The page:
Here are the influential voices leading the conversations where nonprofits and technology overlap.
Mobile computing options continue to expand. Notebooks used to be the only choice, and those devices were large and heavy desktop replacements. Netbooks arrived a few years ago and brought portability at the expense of processing. Now ultrabooks aim to bridge the gap between portability and power.
The ultrabook specifications set by Intel stipulate that devices should weigh 3 pounds or less, have no larger than a 13.3-inch screen and measure less than 1 inch thick. This is basically the Windows equivalent of the Apple MacBook Air.
While notebooks became larger and heavier as screen sizes increased (a 17-inch screen is beautiful, but not portable), netbooks continued to shrink, and their tiny keyboards cramped wrists and crammed fingers together. Unfortunately the small size also came with low performance and limited memory, souring even those users with nimble fingers and good eyesight.
Enter the ultrabook, with a moderately sized screen and standard Intel processors. The size issue was addressed by being thin and light, which might make the ultrabook the Goldilocks of notebooks — just right in every way.
Are ultrabooks right for you? That depends. Does your notebook go everywhere with you, or sit docked on your desk and connected to a keyboard and monitor? If your notebook travels far more than it stays, you’ll love ultrabooks.
Do you crave the cool form factor? Honestly, many Windows users remain green with envy as their Mac friends extol the virtues of fast solid-state drives while they slide their MacBook Airs into skinny cases.
Are you liberated from peripherals and plug-in media of any kind? Ultrabooks generally don’t support optical media such as CDs or DVDs. Almost none support memory cards either, so pulling out a camera SSD card will lead to frustration when there’s no way to read it on your device. If cards and optical disks are part of your routine, then be prepared to spend some money on external readers and disk drives. And understand you may need to lose your only USB port to do so (some ultrabook models have more than one USB port, but not all.)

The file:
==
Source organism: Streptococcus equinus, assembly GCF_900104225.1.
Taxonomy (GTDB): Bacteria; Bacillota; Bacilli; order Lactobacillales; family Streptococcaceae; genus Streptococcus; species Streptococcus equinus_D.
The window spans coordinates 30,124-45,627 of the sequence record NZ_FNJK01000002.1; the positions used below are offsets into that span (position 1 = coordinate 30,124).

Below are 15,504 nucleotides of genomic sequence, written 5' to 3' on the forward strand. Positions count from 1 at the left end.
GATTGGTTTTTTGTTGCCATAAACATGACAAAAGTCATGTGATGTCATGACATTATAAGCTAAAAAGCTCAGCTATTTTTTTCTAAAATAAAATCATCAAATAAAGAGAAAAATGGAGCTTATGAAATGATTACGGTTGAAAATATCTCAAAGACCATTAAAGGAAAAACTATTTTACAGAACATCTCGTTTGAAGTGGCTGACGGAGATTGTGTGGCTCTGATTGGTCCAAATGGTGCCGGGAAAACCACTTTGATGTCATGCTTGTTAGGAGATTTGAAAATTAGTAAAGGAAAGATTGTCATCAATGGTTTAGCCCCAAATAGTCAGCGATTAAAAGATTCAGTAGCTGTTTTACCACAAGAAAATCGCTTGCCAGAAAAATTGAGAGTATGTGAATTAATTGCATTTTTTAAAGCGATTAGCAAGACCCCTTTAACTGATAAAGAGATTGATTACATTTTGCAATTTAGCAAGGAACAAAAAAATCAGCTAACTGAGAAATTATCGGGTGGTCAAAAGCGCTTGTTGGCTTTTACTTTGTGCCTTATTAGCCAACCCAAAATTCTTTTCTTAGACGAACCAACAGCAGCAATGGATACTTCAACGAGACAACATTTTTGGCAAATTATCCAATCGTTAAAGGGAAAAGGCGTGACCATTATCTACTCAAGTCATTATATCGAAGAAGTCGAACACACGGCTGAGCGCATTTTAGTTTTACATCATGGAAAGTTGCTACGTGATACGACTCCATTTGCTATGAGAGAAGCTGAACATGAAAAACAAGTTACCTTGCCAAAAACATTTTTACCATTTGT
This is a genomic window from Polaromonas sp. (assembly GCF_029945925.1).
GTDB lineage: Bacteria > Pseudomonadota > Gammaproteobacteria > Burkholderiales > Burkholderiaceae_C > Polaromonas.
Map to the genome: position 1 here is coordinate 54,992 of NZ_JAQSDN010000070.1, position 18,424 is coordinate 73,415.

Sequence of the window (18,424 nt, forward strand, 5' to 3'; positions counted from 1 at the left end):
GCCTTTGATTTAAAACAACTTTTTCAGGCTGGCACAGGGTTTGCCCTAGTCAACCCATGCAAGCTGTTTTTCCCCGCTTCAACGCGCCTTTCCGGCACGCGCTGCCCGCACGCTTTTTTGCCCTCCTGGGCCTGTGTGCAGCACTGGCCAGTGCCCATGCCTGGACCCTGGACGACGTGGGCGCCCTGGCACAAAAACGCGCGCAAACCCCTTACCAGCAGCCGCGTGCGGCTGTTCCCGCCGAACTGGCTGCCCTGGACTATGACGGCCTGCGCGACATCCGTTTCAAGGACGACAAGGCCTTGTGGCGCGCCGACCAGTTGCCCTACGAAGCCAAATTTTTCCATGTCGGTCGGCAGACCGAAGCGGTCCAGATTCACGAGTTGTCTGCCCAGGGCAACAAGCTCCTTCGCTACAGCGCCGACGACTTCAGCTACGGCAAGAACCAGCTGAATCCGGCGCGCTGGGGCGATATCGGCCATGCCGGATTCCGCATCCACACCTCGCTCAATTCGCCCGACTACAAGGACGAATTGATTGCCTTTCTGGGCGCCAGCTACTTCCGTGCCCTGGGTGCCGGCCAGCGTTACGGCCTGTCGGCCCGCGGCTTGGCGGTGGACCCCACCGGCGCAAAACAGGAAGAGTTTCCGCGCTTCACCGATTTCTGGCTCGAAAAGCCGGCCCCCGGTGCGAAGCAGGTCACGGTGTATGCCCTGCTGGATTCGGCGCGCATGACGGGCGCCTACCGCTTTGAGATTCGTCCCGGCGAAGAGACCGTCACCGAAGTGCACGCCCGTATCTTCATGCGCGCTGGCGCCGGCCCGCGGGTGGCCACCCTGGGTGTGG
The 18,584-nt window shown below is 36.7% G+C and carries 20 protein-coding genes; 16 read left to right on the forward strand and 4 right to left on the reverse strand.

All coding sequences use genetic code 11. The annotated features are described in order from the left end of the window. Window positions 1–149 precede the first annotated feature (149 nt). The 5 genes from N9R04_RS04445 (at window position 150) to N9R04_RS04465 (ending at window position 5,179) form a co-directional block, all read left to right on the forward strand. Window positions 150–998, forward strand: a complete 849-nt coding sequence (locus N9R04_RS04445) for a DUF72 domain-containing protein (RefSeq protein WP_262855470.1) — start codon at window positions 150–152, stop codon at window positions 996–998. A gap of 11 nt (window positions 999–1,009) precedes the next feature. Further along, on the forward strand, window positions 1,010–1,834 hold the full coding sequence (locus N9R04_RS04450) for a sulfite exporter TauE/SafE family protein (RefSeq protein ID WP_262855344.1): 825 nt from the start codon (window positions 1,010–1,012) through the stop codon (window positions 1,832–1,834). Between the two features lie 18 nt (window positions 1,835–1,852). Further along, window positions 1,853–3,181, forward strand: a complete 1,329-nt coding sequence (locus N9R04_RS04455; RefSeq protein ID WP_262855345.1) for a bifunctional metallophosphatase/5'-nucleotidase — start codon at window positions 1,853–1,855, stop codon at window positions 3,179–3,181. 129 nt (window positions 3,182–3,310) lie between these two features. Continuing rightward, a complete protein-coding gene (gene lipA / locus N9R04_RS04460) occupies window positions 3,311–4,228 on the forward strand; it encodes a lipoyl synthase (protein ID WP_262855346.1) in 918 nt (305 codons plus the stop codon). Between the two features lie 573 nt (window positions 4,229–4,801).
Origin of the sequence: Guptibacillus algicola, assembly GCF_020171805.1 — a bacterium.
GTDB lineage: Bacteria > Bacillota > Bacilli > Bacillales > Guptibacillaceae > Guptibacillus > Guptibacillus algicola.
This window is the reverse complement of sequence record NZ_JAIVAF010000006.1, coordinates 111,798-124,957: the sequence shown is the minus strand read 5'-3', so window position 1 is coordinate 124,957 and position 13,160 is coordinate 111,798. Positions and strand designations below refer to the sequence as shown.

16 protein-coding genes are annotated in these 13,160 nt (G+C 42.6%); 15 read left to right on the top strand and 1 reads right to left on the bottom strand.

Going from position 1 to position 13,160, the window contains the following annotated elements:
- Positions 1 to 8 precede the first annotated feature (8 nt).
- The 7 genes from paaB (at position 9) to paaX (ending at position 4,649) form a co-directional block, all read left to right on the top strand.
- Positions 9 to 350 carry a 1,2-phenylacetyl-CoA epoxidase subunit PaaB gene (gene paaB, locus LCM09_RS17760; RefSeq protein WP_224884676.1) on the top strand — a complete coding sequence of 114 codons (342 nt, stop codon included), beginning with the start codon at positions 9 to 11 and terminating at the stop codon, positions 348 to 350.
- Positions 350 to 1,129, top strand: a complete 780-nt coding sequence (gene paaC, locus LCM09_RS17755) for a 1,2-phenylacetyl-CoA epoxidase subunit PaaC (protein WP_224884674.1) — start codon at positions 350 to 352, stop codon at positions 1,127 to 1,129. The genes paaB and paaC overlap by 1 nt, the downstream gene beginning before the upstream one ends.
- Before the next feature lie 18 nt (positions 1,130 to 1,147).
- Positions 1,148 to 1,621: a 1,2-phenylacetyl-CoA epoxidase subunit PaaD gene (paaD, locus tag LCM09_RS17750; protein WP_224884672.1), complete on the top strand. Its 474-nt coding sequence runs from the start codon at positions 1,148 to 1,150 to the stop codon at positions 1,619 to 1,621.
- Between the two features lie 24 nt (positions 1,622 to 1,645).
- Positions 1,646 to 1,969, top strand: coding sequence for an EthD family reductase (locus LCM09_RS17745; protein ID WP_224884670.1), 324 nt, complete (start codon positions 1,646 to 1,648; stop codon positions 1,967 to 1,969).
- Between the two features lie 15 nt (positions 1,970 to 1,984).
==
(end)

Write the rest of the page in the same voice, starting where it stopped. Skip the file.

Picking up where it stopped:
Ultrabooks are comparable with notebooks in terms of processor rating, but how do their prices compare? These machines are not only lightweight, but also light on price. As more models appear, pricing will continue to fall.
Are you comfortable with average graphics performance? There is no room for discrete graphics, so they’re best for business, not gaming.
Are you a data hoarder? If so, the limited size of the SSD storage on ultrabooks might cause you some grief. Many ultrabook models offer only 128-gigabyte SSDs for storage. The models that provide 256GB and even 320GB tend to be higher-end units.
Do you work in a wireless environment? Many ultrabook models also lack an Ethernet port.
Today, ultrabooks are the hipsters of portable computing: flashier and more modern. But like hipsters, they’ll slowly become mainstream and move to the suburbs. But for now, those who truly carry their computing environment with them at all times will appreciate the wow factor of minimal weight, good performance and speedy SSDs.